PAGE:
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  • Writer's pictureBen Kemper

Keep Our Kids

Or: The View from the Bridge.

By Danielle Littman


How do you live your life? What mantra pumps with your pulse and blinks with the sparking of your neurons? You and I have missions to complete and standards to uphold and to hold ourselves to. We look at the world around us and cannibalize our environments and friends and families to help us make ourselves the people we want to be. There’s nothing wrong with this, its why we need our fellow humans, but we must always be willing to give a little and take notice and appreciation of those we feed off of. Because sometimes, without supervision our outside maintenance, our internal drives force us to make the saddest choices.


Tess (Anna Marr) a seventeen year old from Marin County, that beautiful country twixt earth, sea, and sky, is having a hard time sorting herself out. She has an excellent memory, a willing spirt and a desperate want to make something of herself: all ingredients for making a good kid. Yet she feels invisible, powerless, and purposeless. Her family has fragmented: her father is gone, her disappointing brother Eliot (Garret Baer) has drifted off to Portland and her Type A California Mother Caroline (Rengin Altay) is either too absorbed in her home hot yoga sessions or her psychiatry patients to give Tess the attentions that she needs (or perhaps Caroline’s just barricading herself in to cope with her own losses). To make matters worse her classmate, Rebecca Wilson, recently rushed to meet her death in the shadow of the Golden Gate Bridge. Now Tess has thrown herself into working for the hopeful Mayor candidate, the rather scattered Barbara (Jenny Avery) and her extremely efficient campaign manager Adam (Matt Kuyawa). These two, seeking for something to vitalize their campaign, latch on to Rebecca’s story and the part that Tess played in it.


In collaboration with NEXT Theater company, Littman’s growing play, directed by AJ Links, offers a juicy evening of introspection. Tess’s Invisibility, and her malleability, allow Littman showcase numerous philosophies for us, from easygoing fatalism to Ryndish fanaticism, and the merits of each. That might sound dull, but believe me there are few things as thought provoking then theories of what way life is lead and what makes us the most happiest and best of people. Keep Our Children’s characters are not standings for their philosophies, and they never, with one slight slip on Tess’s part near the end, get preachy. They are living people with problems and short comings that just happen to believe whole heartedly in their various attitudes towards life. Littman also explores the ever pertinent topic of listening to each other, and how and why our ears are deaf to our loved ones lives.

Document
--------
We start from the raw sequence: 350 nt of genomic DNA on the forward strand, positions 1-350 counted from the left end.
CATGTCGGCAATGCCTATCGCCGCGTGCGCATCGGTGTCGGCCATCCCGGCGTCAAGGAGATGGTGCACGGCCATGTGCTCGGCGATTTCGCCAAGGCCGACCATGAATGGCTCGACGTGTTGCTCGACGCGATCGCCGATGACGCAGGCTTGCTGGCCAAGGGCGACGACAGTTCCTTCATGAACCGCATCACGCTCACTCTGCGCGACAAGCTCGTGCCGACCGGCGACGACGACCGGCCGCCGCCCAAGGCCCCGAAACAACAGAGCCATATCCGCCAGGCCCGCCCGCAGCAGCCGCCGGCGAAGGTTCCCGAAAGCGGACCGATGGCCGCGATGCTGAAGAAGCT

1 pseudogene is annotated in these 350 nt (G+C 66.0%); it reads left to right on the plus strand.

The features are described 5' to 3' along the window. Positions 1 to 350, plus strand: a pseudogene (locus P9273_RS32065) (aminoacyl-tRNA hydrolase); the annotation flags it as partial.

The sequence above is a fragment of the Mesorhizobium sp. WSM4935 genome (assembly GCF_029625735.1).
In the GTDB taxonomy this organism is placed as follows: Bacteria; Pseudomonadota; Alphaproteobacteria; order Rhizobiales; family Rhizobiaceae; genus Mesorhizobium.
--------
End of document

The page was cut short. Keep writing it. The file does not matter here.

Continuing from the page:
Throughout the evening the play rotates between several plots, the Pygmalion transformation of Tess, her familial troubles, and the aftermath of Wilson’s death shadowed by her destroyed and desperate father (Mick Webber). Each of these plots, and each of the characters are crafted with great care and finesse, with lots for a cast to sink into. The dialogue brims with potent silences, authentic (as well as gleeful) divergencies and simple truths of human behavior. She also plucks the strung out tension in a mocking tune: we can track the mistakes Tess makes from inception to breaking point, palming our foreheads and mouthing ‘No! Noooooo! You foooool!’.


No play is perfect: the author does work some loose laces between Tess’s family and her coworkers that remain frustratingly untightened. Also her climax, after building with such gut wrenching grace and so many foreshadowing brushes seems remarkably easy to solve.


This evening’s cast let themselves wallow in the words and flow easily in the current stirred by the tragic events. Particular praise goes to Marr, for her complete transformation, in posture, voice, and manner, as well as allowing us to see some very bitter and personal struggles. Other accolades rest with Baer, always admirably pacing out his thoughts, Altay, for giving us a clear window on Caroline’s struggles, frustrations and neuroses, and Webber, who holds on to the deep and submerged anguish of Mr. Wilson and pulls it up piece by piece for us to weep over.

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